Last night in Los Angles, a crowd of about 300 gathered outside of Los Feliz’s Figaro Bistro to mourn the lives lost in the terrorist attack at the Paris offices of satirical magazine Charlie Hebdo. Those who assembled held up phones displaying the phrase “Je Suis Charlie” (I Am Charlie), the hashtag being used on social media and elsewhere to voice solidarity for the magazine and support freedom of speech. “It was peaceful. People were in a good mood, not in a bad mood,” said Yoann Mgaieth, the owner of Figaro, this morning. “We lived with these journalists,” he said of the victims, “so we wanted to show our support.”
— Juan Fernandez (@NewsJuan) January 8, 2015
Yesterday, brothers Cherif Kouachi, 32, and Said Kouachi, 34—both dressed in black, wearing bullet proof vests, and armed with Kalashnikov guns—burst into the lunchtime editorial meeting at Charlie Hebdo, separated the men from the women, and called out the names of those they intended to kill in an act meant to avenge the prophet Mohammed, CNN reports.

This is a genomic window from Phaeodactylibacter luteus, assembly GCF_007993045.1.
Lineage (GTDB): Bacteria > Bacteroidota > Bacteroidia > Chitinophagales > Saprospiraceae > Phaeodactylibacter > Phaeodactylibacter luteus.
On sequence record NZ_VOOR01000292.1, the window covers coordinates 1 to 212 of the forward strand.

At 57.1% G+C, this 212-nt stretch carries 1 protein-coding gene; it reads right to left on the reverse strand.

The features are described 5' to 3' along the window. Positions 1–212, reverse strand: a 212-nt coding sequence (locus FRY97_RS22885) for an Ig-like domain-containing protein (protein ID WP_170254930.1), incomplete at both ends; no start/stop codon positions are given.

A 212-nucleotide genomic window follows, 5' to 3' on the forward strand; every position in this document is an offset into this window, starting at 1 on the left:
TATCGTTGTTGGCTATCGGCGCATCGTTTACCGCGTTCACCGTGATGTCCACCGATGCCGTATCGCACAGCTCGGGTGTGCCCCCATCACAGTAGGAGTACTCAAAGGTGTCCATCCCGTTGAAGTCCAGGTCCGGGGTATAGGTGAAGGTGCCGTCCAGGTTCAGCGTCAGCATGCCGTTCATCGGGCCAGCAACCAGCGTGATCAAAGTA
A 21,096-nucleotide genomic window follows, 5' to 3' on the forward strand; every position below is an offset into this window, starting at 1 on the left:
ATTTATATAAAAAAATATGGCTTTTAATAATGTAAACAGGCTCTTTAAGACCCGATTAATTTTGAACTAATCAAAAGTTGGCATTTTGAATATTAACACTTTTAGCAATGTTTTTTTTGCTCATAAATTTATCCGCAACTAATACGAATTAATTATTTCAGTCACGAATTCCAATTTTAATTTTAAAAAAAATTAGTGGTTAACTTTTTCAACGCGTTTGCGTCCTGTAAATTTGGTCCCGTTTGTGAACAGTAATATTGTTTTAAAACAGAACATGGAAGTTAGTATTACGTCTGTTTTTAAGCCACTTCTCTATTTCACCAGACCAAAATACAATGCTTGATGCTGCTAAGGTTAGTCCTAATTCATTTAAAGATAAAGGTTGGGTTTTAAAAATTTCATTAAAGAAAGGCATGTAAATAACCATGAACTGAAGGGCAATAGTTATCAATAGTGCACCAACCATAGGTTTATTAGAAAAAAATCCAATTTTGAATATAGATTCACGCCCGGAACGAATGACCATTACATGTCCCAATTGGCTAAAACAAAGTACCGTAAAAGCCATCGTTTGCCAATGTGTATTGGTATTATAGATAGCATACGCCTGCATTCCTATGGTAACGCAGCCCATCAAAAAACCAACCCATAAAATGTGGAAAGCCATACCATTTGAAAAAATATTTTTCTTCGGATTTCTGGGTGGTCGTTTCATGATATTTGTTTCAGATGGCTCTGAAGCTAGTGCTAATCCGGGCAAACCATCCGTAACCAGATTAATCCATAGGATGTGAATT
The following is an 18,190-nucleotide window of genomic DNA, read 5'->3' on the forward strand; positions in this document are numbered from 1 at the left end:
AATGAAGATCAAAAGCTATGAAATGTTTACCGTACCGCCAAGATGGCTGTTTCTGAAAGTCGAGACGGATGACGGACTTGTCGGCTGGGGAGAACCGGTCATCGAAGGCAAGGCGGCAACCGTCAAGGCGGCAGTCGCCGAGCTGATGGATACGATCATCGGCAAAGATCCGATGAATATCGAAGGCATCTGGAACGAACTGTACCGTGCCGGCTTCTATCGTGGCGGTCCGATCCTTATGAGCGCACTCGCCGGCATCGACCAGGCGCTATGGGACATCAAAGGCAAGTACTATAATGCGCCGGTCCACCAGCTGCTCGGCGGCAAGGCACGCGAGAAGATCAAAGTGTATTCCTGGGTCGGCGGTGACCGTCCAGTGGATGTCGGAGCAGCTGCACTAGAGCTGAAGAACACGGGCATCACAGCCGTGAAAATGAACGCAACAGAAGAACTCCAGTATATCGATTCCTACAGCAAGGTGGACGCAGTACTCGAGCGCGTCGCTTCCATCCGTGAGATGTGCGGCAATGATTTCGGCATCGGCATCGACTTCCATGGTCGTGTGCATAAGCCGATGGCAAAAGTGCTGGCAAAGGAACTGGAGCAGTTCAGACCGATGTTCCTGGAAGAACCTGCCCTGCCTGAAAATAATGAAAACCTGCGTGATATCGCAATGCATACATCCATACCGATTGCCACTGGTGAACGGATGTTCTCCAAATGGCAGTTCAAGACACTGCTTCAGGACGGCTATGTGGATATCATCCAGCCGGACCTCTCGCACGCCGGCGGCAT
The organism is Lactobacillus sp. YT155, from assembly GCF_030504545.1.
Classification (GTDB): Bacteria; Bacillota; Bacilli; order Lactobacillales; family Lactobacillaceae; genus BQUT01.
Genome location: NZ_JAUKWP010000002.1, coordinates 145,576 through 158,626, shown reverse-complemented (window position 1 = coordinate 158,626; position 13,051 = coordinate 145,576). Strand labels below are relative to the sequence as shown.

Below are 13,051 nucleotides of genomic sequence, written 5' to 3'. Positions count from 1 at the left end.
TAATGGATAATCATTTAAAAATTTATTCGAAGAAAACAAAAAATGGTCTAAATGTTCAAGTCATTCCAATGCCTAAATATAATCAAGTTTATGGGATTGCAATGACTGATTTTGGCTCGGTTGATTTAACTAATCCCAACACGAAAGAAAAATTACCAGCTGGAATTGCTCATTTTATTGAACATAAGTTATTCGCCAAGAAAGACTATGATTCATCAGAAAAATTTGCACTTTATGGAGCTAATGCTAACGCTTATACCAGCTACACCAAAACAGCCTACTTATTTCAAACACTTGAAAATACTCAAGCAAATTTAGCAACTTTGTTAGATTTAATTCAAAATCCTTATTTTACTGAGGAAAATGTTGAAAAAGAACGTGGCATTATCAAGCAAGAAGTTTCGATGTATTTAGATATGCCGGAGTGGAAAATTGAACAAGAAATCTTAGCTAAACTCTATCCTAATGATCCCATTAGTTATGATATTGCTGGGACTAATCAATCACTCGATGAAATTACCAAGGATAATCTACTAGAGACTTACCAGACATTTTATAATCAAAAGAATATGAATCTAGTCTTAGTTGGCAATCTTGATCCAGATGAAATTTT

The magazine had been targeted in the past due to its controversial political cartoons, many of which depicted the Muslim prophet Mohammed (among other religious figures). Twelve people were murdered in the attack and 11 more were wounded. “I can’t remember such a day since 9/11,” said Paris Deputy Mayor Patrick Klugman. The Kouachis were recently spotted at a gas station near Villers-Cotterets in Picardy, where they stole gas and food before moving on. A manhunt is underway.
French President Francois Hollande has declared today, Thursday January 8, a day of mourning, and about 30 Je Suis Charlie marches are planned at various locations around France for this evening. As for the Figaro, plans for a second vigil are not yet set, but Mgaieth says details will be posted to the restaurant’s Facebook page as they become available.